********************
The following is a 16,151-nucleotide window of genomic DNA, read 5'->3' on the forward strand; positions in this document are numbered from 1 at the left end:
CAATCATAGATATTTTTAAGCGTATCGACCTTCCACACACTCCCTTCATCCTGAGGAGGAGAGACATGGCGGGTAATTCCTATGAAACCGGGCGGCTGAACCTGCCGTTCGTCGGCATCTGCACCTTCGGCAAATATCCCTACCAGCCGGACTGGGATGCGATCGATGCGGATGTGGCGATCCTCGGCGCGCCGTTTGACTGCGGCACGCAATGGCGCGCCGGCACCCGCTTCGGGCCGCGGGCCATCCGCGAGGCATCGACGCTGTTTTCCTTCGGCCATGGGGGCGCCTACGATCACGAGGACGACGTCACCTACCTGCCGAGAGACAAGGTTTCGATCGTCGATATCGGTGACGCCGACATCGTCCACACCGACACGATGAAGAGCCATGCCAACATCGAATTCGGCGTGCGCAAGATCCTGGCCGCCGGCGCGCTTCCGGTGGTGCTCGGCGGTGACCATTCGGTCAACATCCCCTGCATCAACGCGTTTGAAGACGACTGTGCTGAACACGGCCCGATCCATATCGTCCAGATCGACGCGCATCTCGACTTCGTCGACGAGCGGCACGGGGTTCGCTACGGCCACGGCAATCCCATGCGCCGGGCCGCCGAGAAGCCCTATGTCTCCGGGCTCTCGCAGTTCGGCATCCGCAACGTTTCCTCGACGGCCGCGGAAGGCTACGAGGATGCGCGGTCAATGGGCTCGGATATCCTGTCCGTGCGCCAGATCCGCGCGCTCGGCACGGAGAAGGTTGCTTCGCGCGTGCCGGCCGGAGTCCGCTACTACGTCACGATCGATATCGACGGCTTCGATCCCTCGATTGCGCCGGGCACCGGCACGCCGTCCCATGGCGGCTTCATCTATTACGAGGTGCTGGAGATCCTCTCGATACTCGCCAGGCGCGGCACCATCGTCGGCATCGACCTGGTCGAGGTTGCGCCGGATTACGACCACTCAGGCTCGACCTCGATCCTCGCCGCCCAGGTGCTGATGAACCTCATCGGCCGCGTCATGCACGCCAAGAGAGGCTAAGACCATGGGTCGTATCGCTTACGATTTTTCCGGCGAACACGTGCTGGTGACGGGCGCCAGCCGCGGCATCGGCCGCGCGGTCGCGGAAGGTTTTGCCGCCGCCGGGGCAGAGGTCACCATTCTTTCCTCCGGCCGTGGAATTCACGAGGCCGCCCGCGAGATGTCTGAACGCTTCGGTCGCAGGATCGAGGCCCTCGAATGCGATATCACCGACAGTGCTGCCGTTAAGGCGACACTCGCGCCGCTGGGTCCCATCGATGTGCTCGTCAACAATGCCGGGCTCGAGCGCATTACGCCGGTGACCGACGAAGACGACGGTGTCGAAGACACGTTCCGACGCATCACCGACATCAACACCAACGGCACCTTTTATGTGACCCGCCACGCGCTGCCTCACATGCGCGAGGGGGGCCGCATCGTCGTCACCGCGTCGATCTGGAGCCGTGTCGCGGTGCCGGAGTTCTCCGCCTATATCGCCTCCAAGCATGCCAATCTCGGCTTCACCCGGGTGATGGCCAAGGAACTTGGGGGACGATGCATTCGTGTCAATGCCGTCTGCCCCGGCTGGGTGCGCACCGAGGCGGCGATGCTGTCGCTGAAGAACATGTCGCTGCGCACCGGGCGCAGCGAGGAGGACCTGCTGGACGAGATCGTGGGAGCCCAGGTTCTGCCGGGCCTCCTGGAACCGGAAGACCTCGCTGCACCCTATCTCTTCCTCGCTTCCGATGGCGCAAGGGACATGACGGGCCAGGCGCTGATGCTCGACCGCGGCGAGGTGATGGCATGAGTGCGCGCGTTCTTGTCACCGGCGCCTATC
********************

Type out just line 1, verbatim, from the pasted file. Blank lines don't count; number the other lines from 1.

The following is a 16,151-nucleotide window of genomic DNA, read 5'->3' on the forward strand; positions in this document are numbered from 1 at the left end: